The key issue with the requirement is that the Government has not provided a definition of the term “beneficial owner”. There have been several reports of the Government considering introducing a definition, but four months later, clarity is yet to emerge. This is possibly by design as the Government has probably realized the challenges in arriving at a precise definition. Given the way most of the leading Chinese entities are structured (with holding companies and/or listings outside of the PRC), any definition could well end up being less than perfect. The absence of a precise definition has resulted in the Indian authorized dealer banks, who act as gatekeepers for foreign investment inflows and outflows, adopting their own interpretations or variations of the existing rules which are not entirely fit for purpose. The tests being applied by banks range from evaluating whether the investor has any PRC shareholder who holds more than a 5%, 10% or 25% stake, and/or whether any senior managing official of the investor is a PRC national. Since the onus of complying with the foreign exchange regulations is primarily on the Indian investee companies, the investee companies are in turn requesting for contractual protections in terms of warranties and indemnities from a potential investor with a PRC connection. However, given the lack of clarity, potential investors are being put in a rather difficult situation of being required to warrant that their investment will not be subject to this requirement without knowing precisely what the requirement is, and who is it aimed at.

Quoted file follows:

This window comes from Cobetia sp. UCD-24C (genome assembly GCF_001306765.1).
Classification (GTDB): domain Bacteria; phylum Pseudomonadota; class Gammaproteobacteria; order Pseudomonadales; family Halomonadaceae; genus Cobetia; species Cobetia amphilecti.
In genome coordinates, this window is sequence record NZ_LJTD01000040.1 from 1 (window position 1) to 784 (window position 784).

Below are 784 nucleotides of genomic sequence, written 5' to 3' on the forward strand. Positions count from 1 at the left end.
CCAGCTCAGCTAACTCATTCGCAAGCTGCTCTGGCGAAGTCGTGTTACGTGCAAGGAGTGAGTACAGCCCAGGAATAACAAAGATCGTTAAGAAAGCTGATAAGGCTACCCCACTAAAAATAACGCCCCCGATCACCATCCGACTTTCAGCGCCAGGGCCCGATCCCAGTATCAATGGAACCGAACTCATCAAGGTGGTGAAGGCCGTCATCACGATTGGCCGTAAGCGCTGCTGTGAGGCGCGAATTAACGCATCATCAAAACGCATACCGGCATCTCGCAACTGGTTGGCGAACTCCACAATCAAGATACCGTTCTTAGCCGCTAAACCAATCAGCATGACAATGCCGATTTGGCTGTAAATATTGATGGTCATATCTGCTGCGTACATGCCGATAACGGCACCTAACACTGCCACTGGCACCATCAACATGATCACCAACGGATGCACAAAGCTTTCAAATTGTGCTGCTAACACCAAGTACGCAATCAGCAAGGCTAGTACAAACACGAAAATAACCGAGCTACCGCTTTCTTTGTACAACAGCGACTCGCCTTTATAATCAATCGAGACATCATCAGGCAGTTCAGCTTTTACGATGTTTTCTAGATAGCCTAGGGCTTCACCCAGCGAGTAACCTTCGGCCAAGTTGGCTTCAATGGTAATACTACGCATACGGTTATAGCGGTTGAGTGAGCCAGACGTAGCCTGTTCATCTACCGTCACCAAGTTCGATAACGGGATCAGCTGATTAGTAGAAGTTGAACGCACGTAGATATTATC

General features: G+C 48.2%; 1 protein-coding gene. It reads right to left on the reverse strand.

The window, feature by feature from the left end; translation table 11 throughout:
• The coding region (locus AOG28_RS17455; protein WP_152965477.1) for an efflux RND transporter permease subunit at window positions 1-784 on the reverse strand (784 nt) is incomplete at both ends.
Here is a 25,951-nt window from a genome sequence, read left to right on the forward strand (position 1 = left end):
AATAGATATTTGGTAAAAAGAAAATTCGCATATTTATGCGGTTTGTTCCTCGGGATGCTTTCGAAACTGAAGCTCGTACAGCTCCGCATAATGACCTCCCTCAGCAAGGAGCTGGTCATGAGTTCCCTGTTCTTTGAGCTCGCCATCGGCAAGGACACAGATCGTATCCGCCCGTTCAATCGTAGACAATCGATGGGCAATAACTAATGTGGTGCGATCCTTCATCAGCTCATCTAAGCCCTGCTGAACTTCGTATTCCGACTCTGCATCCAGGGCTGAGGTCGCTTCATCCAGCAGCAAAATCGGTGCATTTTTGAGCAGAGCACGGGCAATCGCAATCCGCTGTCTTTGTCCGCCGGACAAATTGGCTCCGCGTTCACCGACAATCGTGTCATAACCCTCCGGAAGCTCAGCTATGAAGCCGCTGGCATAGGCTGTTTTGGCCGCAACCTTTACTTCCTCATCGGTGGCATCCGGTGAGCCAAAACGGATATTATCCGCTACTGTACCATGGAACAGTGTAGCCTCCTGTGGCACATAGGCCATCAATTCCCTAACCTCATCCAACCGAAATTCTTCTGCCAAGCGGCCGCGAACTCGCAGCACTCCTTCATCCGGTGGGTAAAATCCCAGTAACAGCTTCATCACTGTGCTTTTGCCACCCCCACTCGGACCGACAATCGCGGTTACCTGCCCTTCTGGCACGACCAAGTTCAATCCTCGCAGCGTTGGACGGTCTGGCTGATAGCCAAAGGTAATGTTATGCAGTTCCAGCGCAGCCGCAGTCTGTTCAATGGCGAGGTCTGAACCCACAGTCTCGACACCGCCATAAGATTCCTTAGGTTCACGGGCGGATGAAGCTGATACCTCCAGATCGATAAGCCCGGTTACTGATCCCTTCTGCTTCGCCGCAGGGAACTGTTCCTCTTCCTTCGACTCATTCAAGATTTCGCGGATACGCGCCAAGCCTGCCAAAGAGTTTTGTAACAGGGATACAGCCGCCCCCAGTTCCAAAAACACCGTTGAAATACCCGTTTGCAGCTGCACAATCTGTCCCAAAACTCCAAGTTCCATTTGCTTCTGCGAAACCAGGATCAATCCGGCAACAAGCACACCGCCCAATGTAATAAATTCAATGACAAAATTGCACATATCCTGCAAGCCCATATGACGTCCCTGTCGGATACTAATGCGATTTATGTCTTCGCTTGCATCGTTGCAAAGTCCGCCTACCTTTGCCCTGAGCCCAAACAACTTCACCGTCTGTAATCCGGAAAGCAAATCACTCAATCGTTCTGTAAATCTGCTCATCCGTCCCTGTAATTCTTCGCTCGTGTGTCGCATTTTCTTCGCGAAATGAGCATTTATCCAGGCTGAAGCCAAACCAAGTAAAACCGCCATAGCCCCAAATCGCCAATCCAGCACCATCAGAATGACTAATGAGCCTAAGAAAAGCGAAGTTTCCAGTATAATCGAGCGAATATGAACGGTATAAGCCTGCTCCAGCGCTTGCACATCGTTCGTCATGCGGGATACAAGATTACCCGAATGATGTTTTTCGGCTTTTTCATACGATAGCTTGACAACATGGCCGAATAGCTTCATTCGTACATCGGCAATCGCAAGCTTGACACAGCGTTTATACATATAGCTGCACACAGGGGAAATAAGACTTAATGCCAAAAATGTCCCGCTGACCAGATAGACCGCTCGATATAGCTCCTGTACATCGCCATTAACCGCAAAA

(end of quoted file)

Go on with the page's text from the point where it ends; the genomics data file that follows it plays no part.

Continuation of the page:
The other area of overreach has been the attempt to transpose this requirement to apply to investments in AIFs and other local platforms by LPs which, in theory at least, ought to be exempt from this requirement as it only applies to investments made under the foreign direct investment route. It remains to be seen whether such investments are ultimately kept out of the purview of this requirement or whether the Government goes for the jugular and restricts any inflow of capital from China be it under the traditional foreign direct investment route or under any of the recently emerging alternative investment routes. 

The introduction of this approval requirement is likely to impact the capital raising efforts of several big Indian technology companies. Unlike the manufacturing sector, the Indian technology sector has been one of the bigger success stories in its ability to continue to attract the big and mighty of the world. The change in work cultures is likely to give a further fillip to the Indian technology sector. However, given the inroads made by several Chinese investors in the technology sector, future fund raising efforts are likely to be hampered as a result of this requirement. There are already reports of Indian companies being unable to drawdown on committed funds proposed to be invested by companies with a PRC connection. For now, North American tech conglomerates and tech focused funds seemed to have stepped into the breach as the number of multi billion dollar investments in Jio Platforms, a digital services company, by North American investors suggests.  

Whilst India is not an outlier in its attempt to closely regulate investments from China, there is a need to clarify the scope as well as to crystallize the interpretation of the term “beneficial owner” in order to reduce the uncertainty around its application.